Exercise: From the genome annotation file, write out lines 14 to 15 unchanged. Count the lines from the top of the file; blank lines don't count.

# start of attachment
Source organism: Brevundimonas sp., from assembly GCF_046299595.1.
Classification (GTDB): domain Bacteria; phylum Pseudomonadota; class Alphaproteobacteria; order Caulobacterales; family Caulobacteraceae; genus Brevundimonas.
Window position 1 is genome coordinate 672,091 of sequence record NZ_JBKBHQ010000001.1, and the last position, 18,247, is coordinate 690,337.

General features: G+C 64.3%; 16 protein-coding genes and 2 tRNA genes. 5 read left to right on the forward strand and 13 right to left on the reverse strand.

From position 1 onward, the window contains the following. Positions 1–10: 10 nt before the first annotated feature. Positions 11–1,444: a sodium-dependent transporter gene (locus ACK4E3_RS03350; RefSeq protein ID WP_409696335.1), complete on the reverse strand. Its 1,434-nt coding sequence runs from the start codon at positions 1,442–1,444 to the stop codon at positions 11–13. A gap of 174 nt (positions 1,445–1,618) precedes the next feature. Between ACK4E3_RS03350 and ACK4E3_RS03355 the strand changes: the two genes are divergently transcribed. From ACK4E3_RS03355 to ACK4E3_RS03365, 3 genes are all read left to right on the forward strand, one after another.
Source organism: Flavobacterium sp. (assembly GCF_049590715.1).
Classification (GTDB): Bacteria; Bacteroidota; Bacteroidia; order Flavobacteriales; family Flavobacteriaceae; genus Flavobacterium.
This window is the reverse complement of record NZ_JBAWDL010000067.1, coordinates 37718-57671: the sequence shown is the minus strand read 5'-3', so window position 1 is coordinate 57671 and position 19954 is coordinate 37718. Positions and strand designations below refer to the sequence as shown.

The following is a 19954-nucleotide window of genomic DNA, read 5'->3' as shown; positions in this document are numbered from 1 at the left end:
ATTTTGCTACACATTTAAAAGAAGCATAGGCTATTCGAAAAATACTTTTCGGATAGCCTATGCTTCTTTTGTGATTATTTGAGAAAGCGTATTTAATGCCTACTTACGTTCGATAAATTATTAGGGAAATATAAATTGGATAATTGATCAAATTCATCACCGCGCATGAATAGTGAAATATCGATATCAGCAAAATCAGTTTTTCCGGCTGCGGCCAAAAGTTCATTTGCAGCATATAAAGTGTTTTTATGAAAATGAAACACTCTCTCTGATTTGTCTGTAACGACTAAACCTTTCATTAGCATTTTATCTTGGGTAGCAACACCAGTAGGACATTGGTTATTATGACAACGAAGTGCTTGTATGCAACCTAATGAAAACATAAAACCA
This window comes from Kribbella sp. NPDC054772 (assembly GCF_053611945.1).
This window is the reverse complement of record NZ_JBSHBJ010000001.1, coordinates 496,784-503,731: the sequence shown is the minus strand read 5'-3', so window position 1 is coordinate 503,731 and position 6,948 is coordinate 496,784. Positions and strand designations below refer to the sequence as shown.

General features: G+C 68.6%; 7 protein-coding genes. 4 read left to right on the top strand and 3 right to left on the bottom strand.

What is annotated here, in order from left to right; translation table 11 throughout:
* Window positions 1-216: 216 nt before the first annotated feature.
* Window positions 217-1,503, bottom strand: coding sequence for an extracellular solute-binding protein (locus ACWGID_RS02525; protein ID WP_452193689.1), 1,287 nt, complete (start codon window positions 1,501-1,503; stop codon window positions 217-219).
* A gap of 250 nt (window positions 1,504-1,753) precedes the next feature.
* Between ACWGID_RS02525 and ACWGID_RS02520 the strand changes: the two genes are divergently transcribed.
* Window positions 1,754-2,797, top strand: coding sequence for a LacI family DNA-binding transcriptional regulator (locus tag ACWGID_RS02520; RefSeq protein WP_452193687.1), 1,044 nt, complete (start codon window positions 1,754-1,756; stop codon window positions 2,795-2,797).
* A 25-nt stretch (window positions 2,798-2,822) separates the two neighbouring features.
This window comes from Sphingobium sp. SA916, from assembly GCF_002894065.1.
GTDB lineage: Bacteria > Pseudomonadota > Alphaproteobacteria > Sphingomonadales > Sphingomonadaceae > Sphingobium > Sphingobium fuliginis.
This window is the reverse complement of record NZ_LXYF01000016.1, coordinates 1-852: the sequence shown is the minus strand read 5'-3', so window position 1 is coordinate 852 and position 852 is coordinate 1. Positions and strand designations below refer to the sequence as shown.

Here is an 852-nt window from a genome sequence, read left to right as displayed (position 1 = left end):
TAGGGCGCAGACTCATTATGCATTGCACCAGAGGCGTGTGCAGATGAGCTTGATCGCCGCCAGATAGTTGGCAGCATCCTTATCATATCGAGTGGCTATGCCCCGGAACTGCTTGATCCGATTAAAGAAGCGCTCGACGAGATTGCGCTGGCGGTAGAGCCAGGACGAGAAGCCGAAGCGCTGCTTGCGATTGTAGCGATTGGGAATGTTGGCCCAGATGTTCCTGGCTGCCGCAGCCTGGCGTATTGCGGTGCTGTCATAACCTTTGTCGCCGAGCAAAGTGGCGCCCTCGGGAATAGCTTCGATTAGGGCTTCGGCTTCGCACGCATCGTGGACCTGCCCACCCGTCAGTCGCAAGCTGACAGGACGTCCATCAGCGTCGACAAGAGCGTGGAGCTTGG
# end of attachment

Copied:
What is annotated here, in order from left to right; translation table 11 throughout:
* Window positions 1-216: 216 nt before the first annotated feature.